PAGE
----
J Michael Luttig, the company's general counsel and a former appeals judge, told a Senate committee on Thursday he anticipates losing before an administrative law judge in Seattle in June and at the National Labor Relations Board after that, but prevailing at the U.S. Court of Appeals.


"That our rights will be vindicated one way or another before a federal court is correct," Luttig told Democratic Sen. Richard Blumenthal of the Health, Education, Labor and Pensions Committee at a hearing on middle class economic issues that was dominated by the NLRB complaint against Boeing.


Luttig said the April complaint was without merit, a view supported by Republicans on the Senate panel who said the case was an unprecedented attack on U.S. corporations.


Luttig said Boeing was not asking for congressional relief. But Tennessee Republican Lamar Alexander said he would propose legislation prohibiting the NLRB from taking similar action against other companies.


Alexander said the bill would protect so-called "right-to-work" laws, found mainly in southern and western states, that make union membership a condition of employment.


Overseas automakers have flocked to southern states with nonunion facilities in contrast with their U.S. rivals whose factory workers are members of the United Auto Workers.


The NLRB complaint, in response to machinists union allegations and challenging Boeing's decision to build a 787 plant in South Carolina rather than union-heavy Washington state, could take two or more years to move through the courts, Luttig said.


Boeing said it selected Charleston in 2009 after failed talks with the International Association of Machinists (IAM) to continue building the Dreamliner in the Puget Sound region where it assembles the 787 and other commercial airliners.


The NLRB complaint alleged Boeing engaged in unfair labor practices by moving the follow-on 787 work to discourage union strikes, a protected activity.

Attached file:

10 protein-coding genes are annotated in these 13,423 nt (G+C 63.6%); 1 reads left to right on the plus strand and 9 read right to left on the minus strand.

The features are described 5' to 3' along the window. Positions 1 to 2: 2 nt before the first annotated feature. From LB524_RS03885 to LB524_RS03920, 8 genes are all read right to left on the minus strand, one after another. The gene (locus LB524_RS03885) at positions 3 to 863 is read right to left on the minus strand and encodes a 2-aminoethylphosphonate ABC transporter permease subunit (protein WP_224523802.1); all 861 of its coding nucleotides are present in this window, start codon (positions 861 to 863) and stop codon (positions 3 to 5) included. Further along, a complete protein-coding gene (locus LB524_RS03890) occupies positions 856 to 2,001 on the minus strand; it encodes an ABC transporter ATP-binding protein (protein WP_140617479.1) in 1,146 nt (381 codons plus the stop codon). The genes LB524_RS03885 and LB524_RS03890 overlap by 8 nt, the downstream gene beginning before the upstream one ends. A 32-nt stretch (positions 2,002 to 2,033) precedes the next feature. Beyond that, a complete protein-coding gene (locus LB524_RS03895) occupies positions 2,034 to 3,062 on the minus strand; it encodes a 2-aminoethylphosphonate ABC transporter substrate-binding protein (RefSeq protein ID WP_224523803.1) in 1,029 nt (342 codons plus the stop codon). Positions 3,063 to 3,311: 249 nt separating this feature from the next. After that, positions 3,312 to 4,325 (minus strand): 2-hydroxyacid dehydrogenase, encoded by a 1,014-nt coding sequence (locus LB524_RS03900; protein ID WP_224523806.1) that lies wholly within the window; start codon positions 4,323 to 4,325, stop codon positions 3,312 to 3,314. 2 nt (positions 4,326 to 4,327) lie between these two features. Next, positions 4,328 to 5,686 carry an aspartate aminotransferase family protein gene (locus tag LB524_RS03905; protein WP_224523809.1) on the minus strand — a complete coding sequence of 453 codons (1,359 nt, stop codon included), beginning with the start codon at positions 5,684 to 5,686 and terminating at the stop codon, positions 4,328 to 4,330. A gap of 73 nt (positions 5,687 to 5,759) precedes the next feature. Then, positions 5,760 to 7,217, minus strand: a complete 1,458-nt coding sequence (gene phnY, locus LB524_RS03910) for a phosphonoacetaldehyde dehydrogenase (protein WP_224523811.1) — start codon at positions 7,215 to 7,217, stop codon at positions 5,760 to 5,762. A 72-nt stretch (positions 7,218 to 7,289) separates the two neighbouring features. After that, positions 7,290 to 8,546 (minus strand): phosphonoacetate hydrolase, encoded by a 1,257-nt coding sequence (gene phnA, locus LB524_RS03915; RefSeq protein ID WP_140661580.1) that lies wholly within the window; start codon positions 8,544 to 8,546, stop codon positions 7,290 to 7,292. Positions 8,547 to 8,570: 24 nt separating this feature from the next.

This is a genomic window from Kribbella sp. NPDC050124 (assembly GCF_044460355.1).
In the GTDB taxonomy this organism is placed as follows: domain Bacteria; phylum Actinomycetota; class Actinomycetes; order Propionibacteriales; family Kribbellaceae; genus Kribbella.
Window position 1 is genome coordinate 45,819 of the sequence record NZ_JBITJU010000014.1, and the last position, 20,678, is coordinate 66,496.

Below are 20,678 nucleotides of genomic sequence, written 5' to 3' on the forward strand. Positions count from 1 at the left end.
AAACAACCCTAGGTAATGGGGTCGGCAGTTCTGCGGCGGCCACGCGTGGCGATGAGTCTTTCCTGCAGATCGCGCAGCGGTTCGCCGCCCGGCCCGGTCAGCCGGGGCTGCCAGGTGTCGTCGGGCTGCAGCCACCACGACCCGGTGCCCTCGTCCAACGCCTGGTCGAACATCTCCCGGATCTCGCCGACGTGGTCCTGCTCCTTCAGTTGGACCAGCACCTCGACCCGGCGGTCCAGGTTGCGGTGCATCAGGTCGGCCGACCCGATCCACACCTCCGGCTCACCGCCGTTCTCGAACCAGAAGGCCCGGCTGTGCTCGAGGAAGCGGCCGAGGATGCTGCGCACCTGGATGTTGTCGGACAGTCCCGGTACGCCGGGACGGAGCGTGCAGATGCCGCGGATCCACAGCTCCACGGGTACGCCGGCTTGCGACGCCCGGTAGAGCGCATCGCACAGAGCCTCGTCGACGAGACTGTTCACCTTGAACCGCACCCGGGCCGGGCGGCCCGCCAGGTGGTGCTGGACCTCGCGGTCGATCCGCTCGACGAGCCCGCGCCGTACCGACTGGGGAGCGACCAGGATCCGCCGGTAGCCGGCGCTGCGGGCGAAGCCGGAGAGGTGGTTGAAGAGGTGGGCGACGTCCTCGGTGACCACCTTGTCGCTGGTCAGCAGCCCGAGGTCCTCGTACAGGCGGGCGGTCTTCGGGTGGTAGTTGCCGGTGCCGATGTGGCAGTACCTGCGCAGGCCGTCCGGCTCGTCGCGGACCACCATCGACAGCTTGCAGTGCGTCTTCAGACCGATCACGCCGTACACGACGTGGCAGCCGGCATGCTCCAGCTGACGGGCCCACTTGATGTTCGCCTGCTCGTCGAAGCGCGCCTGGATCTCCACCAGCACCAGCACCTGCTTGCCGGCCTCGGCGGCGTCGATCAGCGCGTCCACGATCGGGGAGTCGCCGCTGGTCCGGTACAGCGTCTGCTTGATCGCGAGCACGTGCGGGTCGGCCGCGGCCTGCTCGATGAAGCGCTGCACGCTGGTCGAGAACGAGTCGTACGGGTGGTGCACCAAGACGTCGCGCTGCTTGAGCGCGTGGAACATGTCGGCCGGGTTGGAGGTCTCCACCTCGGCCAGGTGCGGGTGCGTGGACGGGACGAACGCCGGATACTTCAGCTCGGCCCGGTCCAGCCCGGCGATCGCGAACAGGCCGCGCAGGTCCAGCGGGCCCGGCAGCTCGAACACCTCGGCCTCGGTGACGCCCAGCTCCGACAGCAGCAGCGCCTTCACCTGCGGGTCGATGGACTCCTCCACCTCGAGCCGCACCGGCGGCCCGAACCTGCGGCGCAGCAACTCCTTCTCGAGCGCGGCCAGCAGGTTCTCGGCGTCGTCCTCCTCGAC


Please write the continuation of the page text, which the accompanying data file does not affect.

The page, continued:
The NLRB wants an order requiring Boeing to operate the second 787 line in Washington state.


The IAM said on Thursday Luttig's statements were not "relevant or appropriate."


Boeing's Dreamliner, its signature new aircraft, is about three years behind schedule because of supply chain problems. But Boeing also blames part of the delay on the 2008 strike.

The NLRB complaint "has nothing to do with right-to-work (state) laws, which are expressly permitted under our statute," Cleeland said. "Rather, it concerns a particular line of assembly work that was allegedly moved for discriminatory reasons. The effect would have been the same if the line had been moved to a nonunion facility in any state."

Boeing isn't moving its Dreamliner factory. The Chicago-based firm plans to open a second production plant near Charleston International Airport, where it intends to build three of the 787 commercial jets per month.

An administrative law judge in Seattle is scheduled to hear the case June 14. He'll decide whether to dismiss the complaint or refer it to the five-member NLRB.

The labor agency has three Obama appointees — including two former union lawyers — along with one named by Republican President George W. Bush and a vacancy.

Obama last year made recess appointments of the two former general counsels for large unions — Mark G. Pearce and Craig Becker — after Senate Republicans blocked their confirmation.

Solomon himself is serving in an acting capacity as the NLRB's top lawyer because GOP opposition would make it hard to gain the 60 votes required for his Senate confirmation.

The new Senate measure would say that the NLRB can't order a company where to operate and would guarantee an employer's right to decide where to do business. It has a free-speech clause protecting executives' ability to cite their fear of labor stoppages free of government punishment.

Almost all of the bill's 34 sponsors represent right-to-work states. The Republicans' show of force in lining up more than three-quarters of their 43 senators behind the measure signals party leaders' desire to elevate the Boeing case into an election issue next year.

Even if all 43 GOP senators vote for the legislation, it would face an uphill climb toward the 60 votes needed to overcome Democrats' procedural obstacles.

The measure's sponsors said they'd target 11 Democratic senators from right-to-work states, starting with Senate Majority Leader Harry Reid of Nevada.

Reid, though, was defiant in defending the NLRB and criticizing the Republican senators who are siding with Boeing.

"Republicans are threatened by unions," Reid said. "Because Republicans and the big businesses they defend so often try to take away workers' rights, workers don't often vote Republican."

Reid accused the GOP senators of political interference in a quasi-judicial proceeding.

"This kind of interference is inappropriate," he said. "It is disgraceful and dangerous. We need agencies like the NLRB to be able to operate freely and without political pressures."